microLife Poster Prize: Yuen Yan (Candice) Chang

Congratulations to Yuen Yan (Candice) Chang, from the Section on Microbial Pathogenesis, Eunice Kennedy Shriver National Institute of Child Health and Human Development (NICHD), National Institutes of Health (USA), for winning a Poster Prize at the Gordon Research Conference on Microbial Adhesion and Signal Transduction (GRC-MAST). This conference took place at Salve Regina University (USA) on 16 – 21 July 2023.

This award is sponsored by our journal microLife and as well as receiving a cash prize, we interviewed Candice to find out more about her prize winning research:

What has been your route through microbiology thus far?

I did my graduate study on identifying protein targets of a clinically available antimicrobial drug in Helicobacter pylori in Hong Kong. With an interest in host-pathogen interactions, I pursued my postdoctoral training in the Pasteur Institute, Paris, studying the distinct intracellular niches of two enterobacteria, Shigella flexneri and Salmonella typhimurium, within an infected host. I am currently continuing my career as a visiting fellow in the NIH, investigating the roles of bacterial effectors in the differential adaptation of Legionella pneumophila to diverse hosts.

Could you provide a brief and simple overview of the topic your oral presentation covers?

I presented my current research project on the characterization of a novel virulence factor in Legionella pneumophila at GRC-MAST. I identified a highly conserved virulence gene that is important for the growth of L. pneumophila in both the amoebal and the human macrophage hosts. My data showed that this novel virulence factor is translocated into host cells during infection and potentially interferes with the activity of the host E3 ligase. I am currently investigating the molecular mechanism by which this bacterial factor interacts with the host ubiquitination pathway and how the subversion of host ubiquitination benefits Legionella proliferation and disease progression in host cells.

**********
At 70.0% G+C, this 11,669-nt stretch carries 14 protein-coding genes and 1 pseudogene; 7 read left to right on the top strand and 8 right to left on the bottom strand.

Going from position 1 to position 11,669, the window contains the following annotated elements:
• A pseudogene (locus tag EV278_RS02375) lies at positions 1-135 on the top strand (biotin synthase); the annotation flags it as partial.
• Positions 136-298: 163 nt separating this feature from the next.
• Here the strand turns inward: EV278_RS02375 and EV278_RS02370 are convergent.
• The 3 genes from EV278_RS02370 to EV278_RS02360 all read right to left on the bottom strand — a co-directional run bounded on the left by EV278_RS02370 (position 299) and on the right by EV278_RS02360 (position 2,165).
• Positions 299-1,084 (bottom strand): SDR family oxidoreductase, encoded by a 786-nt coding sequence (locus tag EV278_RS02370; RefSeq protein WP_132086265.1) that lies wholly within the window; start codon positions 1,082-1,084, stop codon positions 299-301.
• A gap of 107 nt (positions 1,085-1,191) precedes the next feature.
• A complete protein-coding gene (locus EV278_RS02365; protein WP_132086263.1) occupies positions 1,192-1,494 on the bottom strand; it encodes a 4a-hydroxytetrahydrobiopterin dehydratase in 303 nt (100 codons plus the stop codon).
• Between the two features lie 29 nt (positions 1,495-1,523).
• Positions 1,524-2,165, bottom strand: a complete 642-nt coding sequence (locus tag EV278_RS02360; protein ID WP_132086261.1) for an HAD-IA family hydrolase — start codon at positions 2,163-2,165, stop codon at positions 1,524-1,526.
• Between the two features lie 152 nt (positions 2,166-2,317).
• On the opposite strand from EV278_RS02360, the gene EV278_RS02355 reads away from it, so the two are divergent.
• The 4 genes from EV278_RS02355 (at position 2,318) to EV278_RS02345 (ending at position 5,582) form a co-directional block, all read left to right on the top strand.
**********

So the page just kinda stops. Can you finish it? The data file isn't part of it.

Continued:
What encouraged you to perform research in this area of microbiology?

Throughout my career development, I am thankful to have met several very awesome mentors that inspire me to devote in research on bacteria-host interactions and microbial pathogenesis. Having learnt that Legionella species expand their genomes after encountering different environmental eukaryotic hosts, I am passionate in investigating the selective pressures that drive the evolution of L. pneumophila to become a human pathogen. My on-going work will offer insight into the exploitation of the host ubiquitination pathway by microbial pathogens for intracellular survival.

What do you see as the next steps in this area of research?

Increasing numbers of reports have shown that bacteria encode virulence factors to mimic host factors and to hijack host pathways. I believe that elucidating the interplay between microbial pathogens and their hosts will potentially help deciphering the regulatory mechanisms of many cellular processes, offering insights in cell biology.

I hope my research would contribute to the understanding of how bacteria cope with antimicrobial administration as well as restrictive host environment, which would eventually advance the future development of therapeutics.

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